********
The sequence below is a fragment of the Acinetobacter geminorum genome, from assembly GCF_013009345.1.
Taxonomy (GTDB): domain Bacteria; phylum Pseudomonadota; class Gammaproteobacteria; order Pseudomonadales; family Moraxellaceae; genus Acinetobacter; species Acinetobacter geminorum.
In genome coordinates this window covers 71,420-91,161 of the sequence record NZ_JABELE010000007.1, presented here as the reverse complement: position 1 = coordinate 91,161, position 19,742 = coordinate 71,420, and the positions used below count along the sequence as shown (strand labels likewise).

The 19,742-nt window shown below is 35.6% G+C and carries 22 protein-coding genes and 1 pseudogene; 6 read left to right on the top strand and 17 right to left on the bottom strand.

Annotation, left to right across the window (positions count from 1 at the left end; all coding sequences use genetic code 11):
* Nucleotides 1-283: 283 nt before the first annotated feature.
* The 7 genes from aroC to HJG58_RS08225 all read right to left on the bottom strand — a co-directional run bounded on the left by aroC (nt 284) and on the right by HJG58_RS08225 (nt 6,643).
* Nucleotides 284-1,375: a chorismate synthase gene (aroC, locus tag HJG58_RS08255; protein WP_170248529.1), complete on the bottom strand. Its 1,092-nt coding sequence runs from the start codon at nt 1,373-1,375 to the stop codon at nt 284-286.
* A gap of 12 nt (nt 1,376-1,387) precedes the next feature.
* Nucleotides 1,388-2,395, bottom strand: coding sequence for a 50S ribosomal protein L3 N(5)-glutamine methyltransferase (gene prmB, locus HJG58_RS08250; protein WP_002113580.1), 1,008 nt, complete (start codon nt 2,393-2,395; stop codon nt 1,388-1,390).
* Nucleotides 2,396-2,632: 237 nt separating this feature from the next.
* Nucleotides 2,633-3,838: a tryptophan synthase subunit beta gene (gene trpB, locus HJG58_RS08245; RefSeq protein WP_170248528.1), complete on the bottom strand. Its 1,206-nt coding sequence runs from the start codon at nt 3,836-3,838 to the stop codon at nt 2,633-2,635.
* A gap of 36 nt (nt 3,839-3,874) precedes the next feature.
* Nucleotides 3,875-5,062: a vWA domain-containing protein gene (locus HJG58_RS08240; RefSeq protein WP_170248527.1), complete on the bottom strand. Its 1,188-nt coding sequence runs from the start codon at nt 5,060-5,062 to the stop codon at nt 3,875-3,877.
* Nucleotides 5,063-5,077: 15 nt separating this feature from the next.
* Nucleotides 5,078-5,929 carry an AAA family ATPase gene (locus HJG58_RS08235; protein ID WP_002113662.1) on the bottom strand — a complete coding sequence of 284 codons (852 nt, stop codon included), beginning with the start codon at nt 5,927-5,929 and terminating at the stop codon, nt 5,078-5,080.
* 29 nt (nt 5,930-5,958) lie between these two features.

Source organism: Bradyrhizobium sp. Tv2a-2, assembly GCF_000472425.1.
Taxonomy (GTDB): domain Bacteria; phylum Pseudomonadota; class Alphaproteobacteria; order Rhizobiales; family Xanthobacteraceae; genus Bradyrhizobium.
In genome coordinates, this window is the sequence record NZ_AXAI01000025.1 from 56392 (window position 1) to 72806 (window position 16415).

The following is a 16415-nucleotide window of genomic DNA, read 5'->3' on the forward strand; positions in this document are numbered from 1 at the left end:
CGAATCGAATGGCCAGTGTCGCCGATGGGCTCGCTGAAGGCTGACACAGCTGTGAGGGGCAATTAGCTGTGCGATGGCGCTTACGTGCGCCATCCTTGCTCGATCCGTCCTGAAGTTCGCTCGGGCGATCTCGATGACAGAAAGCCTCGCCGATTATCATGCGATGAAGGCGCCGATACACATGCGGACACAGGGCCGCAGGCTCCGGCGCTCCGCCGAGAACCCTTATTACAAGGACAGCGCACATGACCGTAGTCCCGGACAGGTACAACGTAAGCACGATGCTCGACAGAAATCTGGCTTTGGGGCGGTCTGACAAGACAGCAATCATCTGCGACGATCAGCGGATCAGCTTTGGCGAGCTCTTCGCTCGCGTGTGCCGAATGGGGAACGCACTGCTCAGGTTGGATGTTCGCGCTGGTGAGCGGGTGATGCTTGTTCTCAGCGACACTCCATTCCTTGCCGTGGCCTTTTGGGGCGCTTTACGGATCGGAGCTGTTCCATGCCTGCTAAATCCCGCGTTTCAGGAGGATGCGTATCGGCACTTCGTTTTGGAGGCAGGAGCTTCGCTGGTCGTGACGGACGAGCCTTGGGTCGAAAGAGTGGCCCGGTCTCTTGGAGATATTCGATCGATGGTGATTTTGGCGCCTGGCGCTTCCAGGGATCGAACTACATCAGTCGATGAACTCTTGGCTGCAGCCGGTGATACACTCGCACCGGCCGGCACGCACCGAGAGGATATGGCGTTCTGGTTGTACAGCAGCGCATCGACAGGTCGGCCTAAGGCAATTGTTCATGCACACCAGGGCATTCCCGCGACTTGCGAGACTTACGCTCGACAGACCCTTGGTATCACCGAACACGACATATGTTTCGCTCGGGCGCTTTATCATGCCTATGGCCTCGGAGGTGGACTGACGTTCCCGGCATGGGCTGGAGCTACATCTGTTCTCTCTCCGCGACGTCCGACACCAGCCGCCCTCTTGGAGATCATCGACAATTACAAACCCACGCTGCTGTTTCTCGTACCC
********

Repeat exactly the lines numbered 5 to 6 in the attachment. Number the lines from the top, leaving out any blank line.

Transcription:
Annotation, left to right across the window (positions count from 1 at the left end; all coding sequences use genetic code 11):
* Nucleotides 1-283: 283 nt before the first annotated feature.